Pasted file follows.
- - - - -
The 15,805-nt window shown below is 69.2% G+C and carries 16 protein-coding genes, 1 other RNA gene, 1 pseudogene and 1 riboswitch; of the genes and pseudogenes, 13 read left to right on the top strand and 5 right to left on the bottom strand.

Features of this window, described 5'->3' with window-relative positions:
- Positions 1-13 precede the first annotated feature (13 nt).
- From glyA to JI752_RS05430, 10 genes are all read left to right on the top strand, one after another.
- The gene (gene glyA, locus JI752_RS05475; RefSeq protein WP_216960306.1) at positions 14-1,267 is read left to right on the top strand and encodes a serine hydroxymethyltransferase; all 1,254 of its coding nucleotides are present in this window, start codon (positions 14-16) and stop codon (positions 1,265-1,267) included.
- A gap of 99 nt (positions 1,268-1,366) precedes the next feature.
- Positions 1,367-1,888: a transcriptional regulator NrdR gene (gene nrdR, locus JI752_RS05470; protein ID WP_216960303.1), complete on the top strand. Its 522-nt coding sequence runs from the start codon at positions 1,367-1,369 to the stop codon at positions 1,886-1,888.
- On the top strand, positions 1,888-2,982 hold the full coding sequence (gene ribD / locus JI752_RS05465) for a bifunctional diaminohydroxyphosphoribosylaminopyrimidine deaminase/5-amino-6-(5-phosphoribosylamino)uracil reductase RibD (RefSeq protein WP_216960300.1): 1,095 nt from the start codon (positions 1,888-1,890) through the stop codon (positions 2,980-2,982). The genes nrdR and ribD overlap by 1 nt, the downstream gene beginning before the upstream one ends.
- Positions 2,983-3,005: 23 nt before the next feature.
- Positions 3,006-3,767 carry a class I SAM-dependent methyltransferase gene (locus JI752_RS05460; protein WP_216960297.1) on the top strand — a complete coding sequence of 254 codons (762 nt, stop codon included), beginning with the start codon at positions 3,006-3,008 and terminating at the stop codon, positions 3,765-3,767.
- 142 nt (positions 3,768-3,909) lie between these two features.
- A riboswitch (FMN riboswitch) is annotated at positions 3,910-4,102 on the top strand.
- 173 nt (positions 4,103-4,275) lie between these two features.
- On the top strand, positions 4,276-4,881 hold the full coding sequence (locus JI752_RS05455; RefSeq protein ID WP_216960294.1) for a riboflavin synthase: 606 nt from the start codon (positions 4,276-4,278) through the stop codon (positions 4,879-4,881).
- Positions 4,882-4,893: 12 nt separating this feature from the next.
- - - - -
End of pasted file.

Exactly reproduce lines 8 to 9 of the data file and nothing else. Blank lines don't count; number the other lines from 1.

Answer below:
- On the top strand, positions 1,888-2,982 hold the full coding sequence (gene ribD / locus JI752_RS05465) for a bifunctional diaminohydroxyphosphoribosylaminopyrimidine deaminase/5-amino-6-(5-phosphoribosylamino)uracil reductase RibD (RefSeq protein WP_216960300.1): 1,095 nt from the start codon (positions 1,888-1,890) through the stop codon (positions 2,980-2,982). The genes nrdR and ribD overlap by 1 nt, the downstream gene beginning before the upstream one ends.
- Positions 2,983-3,005: 23 nt before the next feature.